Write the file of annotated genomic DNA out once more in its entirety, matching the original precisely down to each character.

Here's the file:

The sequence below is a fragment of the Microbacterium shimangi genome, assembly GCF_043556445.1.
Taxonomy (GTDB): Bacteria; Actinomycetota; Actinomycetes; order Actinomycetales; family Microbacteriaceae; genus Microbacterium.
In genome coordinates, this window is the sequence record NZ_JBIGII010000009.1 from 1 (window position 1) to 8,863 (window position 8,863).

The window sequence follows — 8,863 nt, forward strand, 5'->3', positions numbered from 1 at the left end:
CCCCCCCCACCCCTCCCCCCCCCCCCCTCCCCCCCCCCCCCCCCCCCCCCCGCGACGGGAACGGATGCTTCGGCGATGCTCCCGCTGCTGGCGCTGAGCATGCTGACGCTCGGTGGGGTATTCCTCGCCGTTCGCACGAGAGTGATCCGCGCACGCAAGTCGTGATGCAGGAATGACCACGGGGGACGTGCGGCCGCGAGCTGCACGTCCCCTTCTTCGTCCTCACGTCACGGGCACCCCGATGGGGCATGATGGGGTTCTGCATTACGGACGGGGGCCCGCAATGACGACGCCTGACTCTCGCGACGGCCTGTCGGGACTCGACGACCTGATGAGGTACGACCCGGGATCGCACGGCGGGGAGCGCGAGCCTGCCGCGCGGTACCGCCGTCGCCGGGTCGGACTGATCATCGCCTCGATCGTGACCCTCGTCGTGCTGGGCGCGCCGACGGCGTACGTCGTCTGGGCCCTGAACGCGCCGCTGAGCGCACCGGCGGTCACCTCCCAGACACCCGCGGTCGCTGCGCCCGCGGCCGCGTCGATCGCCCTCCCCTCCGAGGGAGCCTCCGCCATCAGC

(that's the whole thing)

The sequence below is a fragment of the Microbacterium shimangi genome, assembly GCF_043556445.1.
Taxonomy (GTDB): Bacteria; Actinomycetota; Actinomycetes; order Actinomycetales; family Microbacteriaceae; genus Microbacterium.
In genome coordinates, this window is the sequence record NZ_JBIGII010000009.1 from 1 (window position 1) to 8,863 (window position 8,863).

The window sequence follows — 8,863 nt, forward strand, 5'->3', positions numbered from 1 at the left end:
CCCCCCCCACCCCTCCCCCCCCCCCCCTCCCCCCCCCCCCCCCCCCCCCCCGCGACGGGAACGGATGCTTCGGCGATGCTCCCGCTGCTGGCGCTGAGCATGCTGACGCTCGGTGGGGTATTCCTCGCCGTTCGCACGAGAGTGATCCGCGCACGCAAGTCGTGATGCAGGAATGACCACGGGGGACGTGCGGCCGCGAGCTGCACGTCCCCTTCTTCGTCCTCACGTCACGGGCACCCCGATGGGGCATGATGGGGTTCTGCATTACGGACGGGGGCCCGCAATGACGACGCCTGACTCTCGCGACGGCCTGTCGGGACTCGACGACCTGATGAGGTACGACCCGGGATCGCACGGCGGGGAGCGCGAGCCTGCCGCGCGGTACCGCCGTCGCCGGGTCGGACTGATCATCGCCTCGATCGTGACCCTCGTCGTGCTGGGCGCGCCGACGGCGTACGTCGTCTGGGCCCTGAACGCGCCGCTGAGCGCACCGGCGGTCACCTCCCAGACACCCGCGGTCGCTGCGCCCGCGGCCGCGTCGATCGCCCTCCCCTCCGAGGGAGCCTCCGCCATCAGC